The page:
Woman-in-pain is a dandy universal. Opera got women to sing men's ideas of women's feelings, in particular sexual despair. Sometimes damaged men did it instead - castrati moved in and out of Italian opera according to papal directives on mutilating little boys - but from the first, real women were in there, too. Don't put anyone else on stage with Strauss's Ariadne, dumped by her lover on a desert island because, says the composer, "She symbolises human solitude." The human voice in Poulenc's opera La Voix Humaine is a woman phoning the lover who's dumped her; she ends by strangling herself with the phone wire.
Have men been getting women to sing of the loneliness and fear they didn't want to own up to? Yoko Ono, in town to publicise her show at the Oxford Museum of Modern Art, certainly thinks so. I interviewed her in the Knightsbridge hotel where she and John Lennon used to stay. "Men see a connection between pain and women. They feel that expresses human pain most. Men are more repressed. They find it hard to cry. Trying to express women's pain shows they have it too." Well, but Yoko, it must also give them quite a buzz, making women voice pain caused by creatures like themselves.
Tom Ades is writing his second opera for Covent Garden. His first success was Powder Her Face, whose central character is a woman in pain. "The male voice in opera is power," he says. "Much less flexible than a woman's power. Art is about heartbreak, but that can be anything. Religion, doubt, fear, not necessarily a love thing." Men and the love thing? Their love arias are mostly not about getting dumped. The "great arias", plums of an opera evening, are mostly, mostly, male ideas of female abandonment compressed in a gorgeous tune over pools of earth-shaking harmony.
This is a bit odd, for "harmony" means at least two of you, moving through notes in a system you agree to share. In Greek, harmonia was good carpentry, a "fitting together" as in a chairleg: a popular political and medical image. Different bodily fluids, fitting together, is health. Different people co-operating in a social code spells civilisation. Harmony means company. Your soprano belting out "I'm alone" on top C may sound as if she's leaping into the abyss, but she's got the orchestra's safety-net beneath her. Even when it oozes loneliness, harmony is really the opposite.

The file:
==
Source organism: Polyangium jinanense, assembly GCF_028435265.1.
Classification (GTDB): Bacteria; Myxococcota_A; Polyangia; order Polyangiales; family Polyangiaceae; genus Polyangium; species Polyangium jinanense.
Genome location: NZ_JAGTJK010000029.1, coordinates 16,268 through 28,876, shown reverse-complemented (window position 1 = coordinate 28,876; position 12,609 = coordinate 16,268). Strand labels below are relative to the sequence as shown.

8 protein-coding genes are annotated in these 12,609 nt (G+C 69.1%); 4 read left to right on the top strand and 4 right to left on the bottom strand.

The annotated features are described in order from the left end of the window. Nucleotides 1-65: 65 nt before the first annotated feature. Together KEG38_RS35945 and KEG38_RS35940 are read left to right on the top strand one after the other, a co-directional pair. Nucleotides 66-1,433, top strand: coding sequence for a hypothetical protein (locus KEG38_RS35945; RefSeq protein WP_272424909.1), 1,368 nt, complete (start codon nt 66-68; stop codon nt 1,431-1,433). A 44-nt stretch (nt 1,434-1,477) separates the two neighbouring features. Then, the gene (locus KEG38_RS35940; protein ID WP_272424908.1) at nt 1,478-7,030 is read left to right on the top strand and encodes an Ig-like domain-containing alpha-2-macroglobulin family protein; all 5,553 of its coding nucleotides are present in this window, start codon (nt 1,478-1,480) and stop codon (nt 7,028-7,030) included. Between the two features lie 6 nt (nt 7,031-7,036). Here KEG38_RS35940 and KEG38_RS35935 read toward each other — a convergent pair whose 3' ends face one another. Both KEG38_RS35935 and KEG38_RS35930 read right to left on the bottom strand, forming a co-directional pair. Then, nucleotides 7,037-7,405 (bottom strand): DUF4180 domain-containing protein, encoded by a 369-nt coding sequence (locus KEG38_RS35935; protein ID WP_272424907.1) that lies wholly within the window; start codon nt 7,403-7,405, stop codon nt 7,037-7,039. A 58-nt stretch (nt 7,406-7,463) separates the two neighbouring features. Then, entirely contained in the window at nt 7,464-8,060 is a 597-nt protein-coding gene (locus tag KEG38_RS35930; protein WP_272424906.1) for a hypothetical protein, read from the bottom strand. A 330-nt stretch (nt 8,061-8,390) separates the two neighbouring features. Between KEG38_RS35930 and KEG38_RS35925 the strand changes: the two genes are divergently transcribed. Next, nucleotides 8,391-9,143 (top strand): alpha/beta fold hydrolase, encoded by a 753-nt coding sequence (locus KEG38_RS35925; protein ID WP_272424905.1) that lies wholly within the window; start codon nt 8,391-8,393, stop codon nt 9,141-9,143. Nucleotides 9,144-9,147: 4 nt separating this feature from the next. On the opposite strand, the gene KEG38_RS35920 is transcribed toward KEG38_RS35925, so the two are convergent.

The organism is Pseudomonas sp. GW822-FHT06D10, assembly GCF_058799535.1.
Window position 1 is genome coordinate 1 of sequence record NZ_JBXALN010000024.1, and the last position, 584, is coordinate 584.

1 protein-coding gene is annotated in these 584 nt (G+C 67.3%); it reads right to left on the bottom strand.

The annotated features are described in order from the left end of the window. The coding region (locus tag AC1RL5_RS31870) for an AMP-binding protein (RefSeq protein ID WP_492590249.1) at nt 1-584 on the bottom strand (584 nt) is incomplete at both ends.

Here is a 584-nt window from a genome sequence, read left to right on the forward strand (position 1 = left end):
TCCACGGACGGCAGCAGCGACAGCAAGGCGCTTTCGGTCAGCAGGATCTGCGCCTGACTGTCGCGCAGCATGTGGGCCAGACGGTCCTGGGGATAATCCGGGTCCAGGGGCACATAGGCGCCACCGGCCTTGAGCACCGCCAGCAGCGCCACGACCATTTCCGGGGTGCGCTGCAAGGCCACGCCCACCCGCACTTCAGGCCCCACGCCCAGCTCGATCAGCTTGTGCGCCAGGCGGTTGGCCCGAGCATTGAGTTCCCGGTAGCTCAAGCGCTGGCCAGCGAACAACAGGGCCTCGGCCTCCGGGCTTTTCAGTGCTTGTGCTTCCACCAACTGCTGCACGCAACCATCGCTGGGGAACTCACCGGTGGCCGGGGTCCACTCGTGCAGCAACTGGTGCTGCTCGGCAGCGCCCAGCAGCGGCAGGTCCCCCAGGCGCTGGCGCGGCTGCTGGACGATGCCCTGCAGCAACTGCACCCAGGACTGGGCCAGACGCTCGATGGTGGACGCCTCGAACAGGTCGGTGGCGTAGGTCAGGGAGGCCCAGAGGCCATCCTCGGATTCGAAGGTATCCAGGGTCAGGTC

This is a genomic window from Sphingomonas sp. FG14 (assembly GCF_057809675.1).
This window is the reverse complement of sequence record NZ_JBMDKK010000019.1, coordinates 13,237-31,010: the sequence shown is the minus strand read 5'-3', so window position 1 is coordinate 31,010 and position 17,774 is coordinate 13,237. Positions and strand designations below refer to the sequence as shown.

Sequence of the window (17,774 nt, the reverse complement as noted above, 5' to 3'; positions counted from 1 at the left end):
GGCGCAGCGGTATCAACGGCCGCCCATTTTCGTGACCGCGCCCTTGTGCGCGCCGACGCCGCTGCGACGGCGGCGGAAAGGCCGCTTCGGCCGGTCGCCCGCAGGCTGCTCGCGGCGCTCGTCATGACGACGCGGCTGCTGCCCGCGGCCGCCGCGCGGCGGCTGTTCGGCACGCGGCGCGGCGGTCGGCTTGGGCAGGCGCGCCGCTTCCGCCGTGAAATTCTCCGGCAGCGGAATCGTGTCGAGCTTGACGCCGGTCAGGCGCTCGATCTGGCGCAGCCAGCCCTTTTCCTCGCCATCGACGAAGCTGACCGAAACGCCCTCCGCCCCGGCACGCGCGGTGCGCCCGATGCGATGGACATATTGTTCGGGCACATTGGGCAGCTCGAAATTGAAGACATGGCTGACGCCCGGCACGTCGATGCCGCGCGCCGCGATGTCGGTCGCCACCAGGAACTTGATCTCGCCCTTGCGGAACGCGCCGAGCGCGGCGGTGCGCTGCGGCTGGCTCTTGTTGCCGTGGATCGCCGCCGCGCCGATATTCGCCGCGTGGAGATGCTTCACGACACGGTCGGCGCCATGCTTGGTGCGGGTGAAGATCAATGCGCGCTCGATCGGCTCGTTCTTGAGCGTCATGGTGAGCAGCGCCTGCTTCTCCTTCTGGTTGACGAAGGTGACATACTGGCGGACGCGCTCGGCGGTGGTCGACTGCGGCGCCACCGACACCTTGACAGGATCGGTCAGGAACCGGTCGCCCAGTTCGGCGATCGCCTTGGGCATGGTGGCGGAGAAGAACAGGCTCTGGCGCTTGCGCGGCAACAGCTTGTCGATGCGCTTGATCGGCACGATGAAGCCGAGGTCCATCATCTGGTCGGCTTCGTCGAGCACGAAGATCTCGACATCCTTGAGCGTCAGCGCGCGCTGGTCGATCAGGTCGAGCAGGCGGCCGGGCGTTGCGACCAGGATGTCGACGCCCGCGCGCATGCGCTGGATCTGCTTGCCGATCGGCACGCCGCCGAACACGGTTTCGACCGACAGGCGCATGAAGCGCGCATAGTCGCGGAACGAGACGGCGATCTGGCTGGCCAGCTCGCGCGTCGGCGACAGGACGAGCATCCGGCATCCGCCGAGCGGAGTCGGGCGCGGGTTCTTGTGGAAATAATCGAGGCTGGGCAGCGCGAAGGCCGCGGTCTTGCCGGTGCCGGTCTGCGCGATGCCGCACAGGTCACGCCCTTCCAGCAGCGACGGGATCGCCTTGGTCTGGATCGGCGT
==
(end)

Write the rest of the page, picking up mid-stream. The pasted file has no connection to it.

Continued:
And men, who control political harmony (and disharmony, of course), control musical harmony, too. Men (mostly) direct and harmonise the heartbreak women pour into that man-made well of waiting shadow known as an opera house.
The same goes for pop music. Back in torch, and women's blues, the voices of Piaf and Holiday sang songs mostly written, music and words, by men. In the Sixties, male producers such as Phil Spector wrote the song (or picked the songwriter), chose the singers, kept their own hands on the controls in the recording session until they got the sound they wanted. In Motown, "sound of young America", Berry Gordy controlled singers with contracts of iron - they saw the audit books only every two years, the cost of making the records came out of their royalties - and an iron-clad musical agenda. For the Miracles' hit "Shop Around" (1961), he re-cut the first version, changed the backing to brushes instead of drums, used a lighter lead voice: all to sound young and yearning.
Aiming at specific emotional effects, Gordy used specific emotional means. "The Supremes did everything you told them. Don't do that any more, they don't do it any more. Do a little more of this, they do a little more of that," said Harvey Fuqua, Motown's artistic development director. From Diana Ross, Gordy wanted glamour plus that light voice, high with a lot of breath and closed larynx; sensuous but thin, like slightly worn, slimy satin.
Before they had a big hit, the Supremes resented songs that other Motown groups sang. Faced with "Where Did Our Love Go?", they did not recognise "Baby, baby, baby, don't you leave me, oh, please don't leave me" as the immortal work it was. "We didn't want to record it. We said, it sounds like a kid song," said one Supreme. But they had to; and it went to No. 1. Afterwards, Gordy showered Diana with criticism as well as praise. He'd rage, she'd cry; he'd pet her back to smiles. His control, legal, technical, musical, emotional, was impeccable.
Mixing and producing sound, plus image-control, became a new art form, doing to the voice and appearance of a singer what Adolf Appia did to theatre, 60 years before, with light. Staging Wagner's operas, Appia pioneered stage-lighting. He saw that light plays on feeling quicker than anything except music. Instead of floodlight, which you can't control, Appia developed mobile light, light you focus, colour, orchestrate. Forget dialogue: the "lighting plot" is what blocks out the audience's basic response. Appia manipulated light, he said, "as poets manipulate music".